An analysis of the constraints and opportunities for scaling-up health human resources in the delivery of a non-pharmacological intervention for the treatment of depression in Uganda

Author: 
Peer reviewed: 
No, item is not peer reviewed.
Date created: 
2008
Keywords: 
Health Services Delivery
Mental Health - Developing Countries
Health Care Reform
Mental Illness - Developing Countries
Health Human Resources
Depression
Non-Pharmacological Interventions
Health Human Resources
Scaling-Up
Mental Health
Uganda
Abstract: 

The use of non-pharmacological interventions for the treatment of depression is evidence-based, effective and has been successfully used in many developed countries. Evidence for the usage of these types of interventions to treat depression in developing countries is not as widespread. However, two recent randomized control trials have demonstrated that a non-pharmacological intervention, specifically group interpersonal therapy (IPT), can be successful on a small-scale in Uganda to treat depression. Following a call to action by the international mental health community to act on the significant burden of depression that is afflicting the developing world, this report seeks to analyze the opportunities and constraints for scaling-up the health human resources needed to deliver this evidence-based intervention on a larger scale. This analysis was conducted by examining a previously published framework for scaling-up a health intervention in a resource-poor setting.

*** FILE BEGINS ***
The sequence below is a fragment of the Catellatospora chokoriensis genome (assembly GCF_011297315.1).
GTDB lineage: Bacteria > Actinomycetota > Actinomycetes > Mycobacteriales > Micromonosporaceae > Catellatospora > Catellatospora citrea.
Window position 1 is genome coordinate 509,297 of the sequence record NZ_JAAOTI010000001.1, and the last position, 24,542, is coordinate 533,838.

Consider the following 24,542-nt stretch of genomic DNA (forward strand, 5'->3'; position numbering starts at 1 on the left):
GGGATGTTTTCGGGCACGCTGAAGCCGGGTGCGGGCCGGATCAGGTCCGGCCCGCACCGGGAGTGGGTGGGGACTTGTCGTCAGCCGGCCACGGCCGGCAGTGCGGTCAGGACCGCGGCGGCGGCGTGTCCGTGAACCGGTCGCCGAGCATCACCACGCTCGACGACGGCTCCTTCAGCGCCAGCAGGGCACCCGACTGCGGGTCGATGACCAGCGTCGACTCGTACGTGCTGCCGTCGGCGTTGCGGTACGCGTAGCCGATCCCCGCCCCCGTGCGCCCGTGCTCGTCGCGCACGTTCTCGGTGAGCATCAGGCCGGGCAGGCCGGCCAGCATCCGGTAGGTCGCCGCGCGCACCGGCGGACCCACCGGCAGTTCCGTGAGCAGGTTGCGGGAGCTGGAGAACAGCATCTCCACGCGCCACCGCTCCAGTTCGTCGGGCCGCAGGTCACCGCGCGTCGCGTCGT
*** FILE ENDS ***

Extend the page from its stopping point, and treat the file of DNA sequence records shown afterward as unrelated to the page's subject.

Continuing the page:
Description: 

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Language: 
English
Document type: 
Thesis
Rights: 
Copyright remains with the author
File(s): 
Supervisor(s): 
Craig Janes
Department: 
Faculty of Health Sciences - Simon Fraser University
Thesis type: 
Project (M.Sc.)
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